- Don't water your lawn excessively. When it's waterlogged, it may turn yellow and develop fungus and diseases. Oxygen and mineral uptake may be restricted on heavy clay soils. Too much watering can also lead to thatch and fertilizer leaching.
- Check with your municipality to see if watering restrictions are in effect.
- Avoid mowing and unnecessary traffic on your lawn when the lawn is dry or dormant.
- Don't cut your lawn too short. Set the blade on your lawn mower to cut no lower than 6 to 8 cm (2.5 to 3 in.) so that the roots are shaded and better able to hold water.
- Aerate your lawn once a year in the early spring or fall to improve water penetration. Afterwards, top-dress by applying a thin layer (max. 15 mm — 0.6 in.) of organic material and rake to distribute evenly. You can overseed after this to help thicken the lawn.
- A thick, vigorous lawn is the best prevention against weed invasions and can better withstand heat and dryness. A healthy lawn needs nutrients, such as nitrogen. Application rates, sources and timing will depend on many factors including soil type. As a rule, a healthy lawn with good soil needs about ½ kg (1 lb.) of nitrogen per 100 sq. m. (1,075 sq. ft.) of lawn area every year. Leave grass clippings on the lawn to return nitrogen to the lawn, and reduce moisture loss.
1 Newly seeded or sodded lawns have greater water demands.
2 Actual water requirements depend on individual conditions, such as soil type.
Tips for Trees, Shrubs and Flower Gardens
Here are some water-saving tips for trees, shrubs and flower gardens:
- Direct water to the root system. In the case of trees and shrubs, the roots that take up the most water are generally located within the top 30 cm (12 in.) of the soil and near and even beyond the drip line. This is the area directly below the outer tips of the branches.
- Plants have different watering requirements at various stages of their growth. Keep soil moist in the first growing season. One rule of thumb is to water trees with a one-hour trickle using a soaker hose at least once per week, barring a good rainfall and more frequently during hot weather. Taper off watering in the fall. In the second growing season, water twice per month in late spring and summer. Once established, trees that are well-selected should require little or no watering other than that provided by rainfall, but ensure they get adequate watering during periods of low rainfall or drought. Actual water needs depend on factors like soil type and species.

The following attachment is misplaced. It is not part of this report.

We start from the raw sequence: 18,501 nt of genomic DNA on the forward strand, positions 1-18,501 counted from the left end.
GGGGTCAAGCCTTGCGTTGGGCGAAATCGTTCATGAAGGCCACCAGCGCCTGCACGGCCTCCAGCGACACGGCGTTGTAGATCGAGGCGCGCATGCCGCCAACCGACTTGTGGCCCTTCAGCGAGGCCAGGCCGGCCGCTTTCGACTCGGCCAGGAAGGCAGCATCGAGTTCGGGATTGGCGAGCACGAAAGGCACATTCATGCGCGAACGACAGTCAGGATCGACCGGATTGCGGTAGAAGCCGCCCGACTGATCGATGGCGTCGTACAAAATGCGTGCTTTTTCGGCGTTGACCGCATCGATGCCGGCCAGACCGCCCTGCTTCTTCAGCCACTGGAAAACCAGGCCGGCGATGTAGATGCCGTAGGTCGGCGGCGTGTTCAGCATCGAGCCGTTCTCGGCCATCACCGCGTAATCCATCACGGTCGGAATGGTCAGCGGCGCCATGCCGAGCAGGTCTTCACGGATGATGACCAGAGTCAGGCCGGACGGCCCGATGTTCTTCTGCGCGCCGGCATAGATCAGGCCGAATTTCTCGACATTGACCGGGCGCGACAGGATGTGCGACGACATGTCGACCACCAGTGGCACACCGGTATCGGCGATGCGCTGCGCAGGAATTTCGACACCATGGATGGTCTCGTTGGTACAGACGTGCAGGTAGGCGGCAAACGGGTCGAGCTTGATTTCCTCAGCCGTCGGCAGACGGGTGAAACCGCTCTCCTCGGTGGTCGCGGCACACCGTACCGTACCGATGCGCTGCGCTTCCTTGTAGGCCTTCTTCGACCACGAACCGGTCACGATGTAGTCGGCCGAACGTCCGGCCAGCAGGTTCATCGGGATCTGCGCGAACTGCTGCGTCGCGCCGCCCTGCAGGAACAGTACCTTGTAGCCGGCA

- Water perennials and vines well in the first growing season after planting. One rule of thumb is to water with a one-hour trickle at least once per week using a soaker hose for the first three weeks, barring a good rainfall, and subsequently during hot dry weather. Afterwards, perennials selected to match site conditions should need little or no supplemental watering. If you notice wilting or browning on your perennials, water to a depth of 10 to 20 cm (4 to 8 in.) to help restore the plant's turgidity and vigour.
- Apply a layer of mulch about 5 to 7.5 cm (2 to 3 in.) deep over the soil surface of the garden to retain moisture, moderate soil temperature, control erosion and suppress weeds. Wood chips, bark and crushed rock are just a few of the materials that can be used as mulch.
- Use a soaker hose placed at the base of plants, rather than using a sprinkler. This will help to apply water to the soil and roots — rather than the leaves — and reduce evaporation (see Figure 1).
- Grass under your tree competes with the tree's roots for water. Remove the lawn and apply mulch instead which helps to retain water.